Greg Bluestein, with the Associated Press, reports that the Judiciary could see more funding in 2012. The report echoes some of the discussion at the Appellate Practice Section luncheon several days ago. Mr. Bluestein reports that “[t]he judicial branch’s budget situation was so dire in 2009 that Georgia’s top judges considered whether to take emergency legal action to stop the state from cutting their funding.”
Judge John Pridgen, the chair of the Council of Superior Court Judges is “very much encouraged” by the support of a governor, who is a lawyer and who has a son who is a Georgia Superior Court Judge.
The governor’s budget request includes a “$10 million grant to fund a system of accountability courts for alternative treatment of some low-level offenders.” There are several other budget increases reportedly in the works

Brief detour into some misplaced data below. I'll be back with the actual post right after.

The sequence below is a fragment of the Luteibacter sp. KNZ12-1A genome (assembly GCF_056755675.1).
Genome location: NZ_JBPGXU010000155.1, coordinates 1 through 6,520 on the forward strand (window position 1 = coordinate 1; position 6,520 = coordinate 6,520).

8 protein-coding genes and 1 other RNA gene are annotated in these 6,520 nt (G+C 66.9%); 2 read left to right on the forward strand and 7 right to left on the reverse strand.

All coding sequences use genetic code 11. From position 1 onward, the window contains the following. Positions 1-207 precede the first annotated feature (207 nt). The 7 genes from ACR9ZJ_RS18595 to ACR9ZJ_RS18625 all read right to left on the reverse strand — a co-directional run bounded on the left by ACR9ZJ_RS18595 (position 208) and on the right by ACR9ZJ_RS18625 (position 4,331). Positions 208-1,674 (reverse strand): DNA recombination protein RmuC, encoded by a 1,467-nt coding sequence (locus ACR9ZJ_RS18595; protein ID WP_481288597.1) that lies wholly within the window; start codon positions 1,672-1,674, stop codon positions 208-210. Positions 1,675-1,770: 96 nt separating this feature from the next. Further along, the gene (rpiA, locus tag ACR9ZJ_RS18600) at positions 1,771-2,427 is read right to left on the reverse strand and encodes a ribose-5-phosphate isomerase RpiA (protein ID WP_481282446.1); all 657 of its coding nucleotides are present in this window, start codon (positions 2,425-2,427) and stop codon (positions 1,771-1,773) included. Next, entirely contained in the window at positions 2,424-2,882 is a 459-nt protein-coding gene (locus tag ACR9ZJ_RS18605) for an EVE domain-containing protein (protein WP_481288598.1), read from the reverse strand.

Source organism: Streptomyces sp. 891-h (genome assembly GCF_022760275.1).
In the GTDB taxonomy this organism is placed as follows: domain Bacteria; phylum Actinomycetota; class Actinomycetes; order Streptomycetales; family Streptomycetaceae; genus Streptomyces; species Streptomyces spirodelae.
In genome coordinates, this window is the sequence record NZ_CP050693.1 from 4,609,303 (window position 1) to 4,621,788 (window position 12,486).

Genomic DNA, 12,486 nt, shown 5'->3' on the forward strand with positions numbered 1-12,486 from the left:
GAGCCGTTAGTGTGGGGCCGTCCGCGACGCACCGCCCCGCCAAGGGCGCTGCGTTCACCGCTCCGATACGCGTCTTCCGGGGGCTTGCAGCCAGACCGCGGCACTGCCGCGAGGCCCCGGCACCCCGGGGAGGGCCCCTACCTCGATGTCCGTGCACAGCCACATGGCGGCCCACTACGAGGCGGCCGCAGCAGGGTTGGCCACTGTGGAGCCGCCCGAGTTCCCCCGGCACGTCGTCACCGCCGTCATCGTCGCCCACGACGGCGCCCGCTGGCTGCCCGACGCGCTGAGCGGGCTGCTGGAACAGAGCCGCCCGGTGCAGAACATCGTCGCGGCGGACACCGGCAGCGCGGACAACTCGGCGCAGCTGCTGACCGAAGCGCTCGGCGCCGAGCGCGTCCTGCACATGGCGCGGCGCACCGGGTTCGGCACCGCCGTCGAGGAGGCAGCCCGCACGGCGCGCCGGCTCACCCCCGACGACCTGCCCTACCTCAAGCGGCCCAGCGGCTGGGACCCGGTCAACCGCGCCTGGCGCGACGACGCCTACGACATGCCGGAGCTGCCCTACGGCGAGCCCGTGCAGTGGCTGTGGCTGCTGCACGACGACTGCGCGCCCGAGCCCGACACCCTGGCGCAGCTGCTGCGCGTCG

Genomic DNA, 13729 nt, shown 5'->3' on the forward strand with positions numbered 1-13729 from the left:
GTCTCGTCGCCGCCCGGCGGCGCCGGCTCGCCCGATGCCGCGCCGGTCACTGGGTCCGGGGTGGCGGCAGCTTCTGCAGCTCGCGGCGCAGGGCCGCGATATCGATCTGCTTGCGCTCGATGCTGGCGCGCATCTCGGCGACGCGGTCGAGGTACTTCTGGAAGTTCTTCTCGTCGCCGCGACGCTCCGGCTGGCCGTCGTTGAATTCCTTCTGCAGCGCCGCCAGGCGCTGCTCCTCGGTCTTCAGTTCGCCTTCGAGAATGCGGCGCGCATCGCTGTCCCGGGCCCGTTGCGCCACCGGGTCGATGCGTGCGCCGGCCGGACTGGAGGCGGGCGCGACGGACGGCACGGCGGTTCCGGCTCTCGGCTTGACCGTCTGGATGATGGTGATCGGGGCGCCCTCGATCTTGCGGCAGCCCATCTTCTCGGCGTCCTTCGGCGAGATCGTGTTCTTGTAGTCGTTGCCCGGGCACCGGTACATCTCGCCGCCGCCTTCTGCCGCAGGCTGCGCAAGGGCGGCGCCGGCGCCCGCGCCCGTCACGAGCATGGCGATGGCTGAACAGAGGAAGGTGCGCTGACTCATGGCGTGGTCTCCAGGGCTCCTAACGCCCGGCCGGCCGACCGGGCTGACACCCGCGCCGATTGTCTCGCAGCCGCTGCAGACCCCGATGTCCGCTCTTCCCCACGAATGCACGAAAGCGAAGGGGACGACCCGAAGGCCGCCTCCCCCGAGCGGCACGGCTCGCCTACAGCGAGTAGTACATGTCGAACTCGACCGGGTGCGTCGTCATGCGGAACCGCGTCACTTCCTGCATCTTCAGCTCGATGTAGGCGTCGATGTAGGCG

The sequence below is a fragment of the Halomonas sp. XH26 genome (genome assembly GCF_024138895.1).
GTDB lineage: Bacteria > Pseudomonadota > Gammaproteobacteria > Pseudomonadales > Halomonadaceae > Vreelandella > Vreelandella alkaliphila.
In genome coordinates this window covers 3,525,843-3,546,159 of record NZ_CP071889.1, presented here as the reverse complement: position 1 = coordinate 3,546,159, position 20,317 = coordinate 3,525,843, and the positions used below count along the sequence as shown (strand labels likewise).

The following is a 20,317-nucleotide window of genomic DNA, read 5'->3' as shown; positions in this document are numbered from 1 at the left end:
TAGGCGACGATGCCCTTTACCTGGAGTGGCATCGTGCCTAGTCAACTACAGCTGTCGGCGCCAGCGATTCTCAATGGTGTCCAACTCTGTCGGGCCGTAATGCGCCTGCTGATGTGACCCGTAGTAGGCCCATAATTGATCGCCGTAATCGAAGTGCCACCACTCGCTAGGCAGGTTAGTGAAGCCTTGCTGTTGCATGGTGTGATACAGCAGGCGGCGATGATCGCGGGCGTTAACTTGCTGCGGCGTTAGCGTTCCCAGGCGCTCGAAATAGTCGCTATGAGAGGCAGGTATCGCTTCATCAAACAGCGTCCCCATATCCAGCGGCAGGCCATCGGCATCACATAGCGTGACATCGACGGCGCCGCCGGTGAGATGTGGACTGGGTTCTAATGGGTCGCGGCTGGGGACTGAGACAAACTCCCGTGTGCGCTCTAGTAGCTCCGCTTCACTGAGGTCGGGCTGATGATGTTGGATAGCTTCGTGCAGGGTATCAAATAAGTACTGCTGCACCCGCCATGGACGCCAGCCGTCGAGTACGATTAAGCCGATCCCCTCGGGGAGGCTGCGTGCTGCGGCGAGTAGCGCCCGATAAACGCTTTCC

- funding increases to allow for the hiring of more clerks, additional attorneys, and new equipment to reverse a backlog in court cases
- $3 million for district attorneys
- An infusion of cash for GPDSC (though GPDSC seems perfectly willing to deliver substandard representation, according to recent arguments at the Supreme Court)
- A grant of $145,000 to the Supreme Court to fund a pay increase for staff attorneys and to create a dedicated clerk for death penalty cases
- A $106,000 proposal to hire another investigator for the Judicial Qualifications Commission. This is good news for lawyers everywhere. Trial judges have been exceptionally polite lately since the JQC has become more active in the last few years
- The Georgia Resource Center, which handles death penalty cases on appeal and in the post-conviction setting, woudl get enough funding to stay open in the wake of recent cuts that would have killed the organization
Of course, time and the legislative process will tell whether all of this funding comes through. But it is quite nice to have a governor in office who recognizes that there is a third branch of government.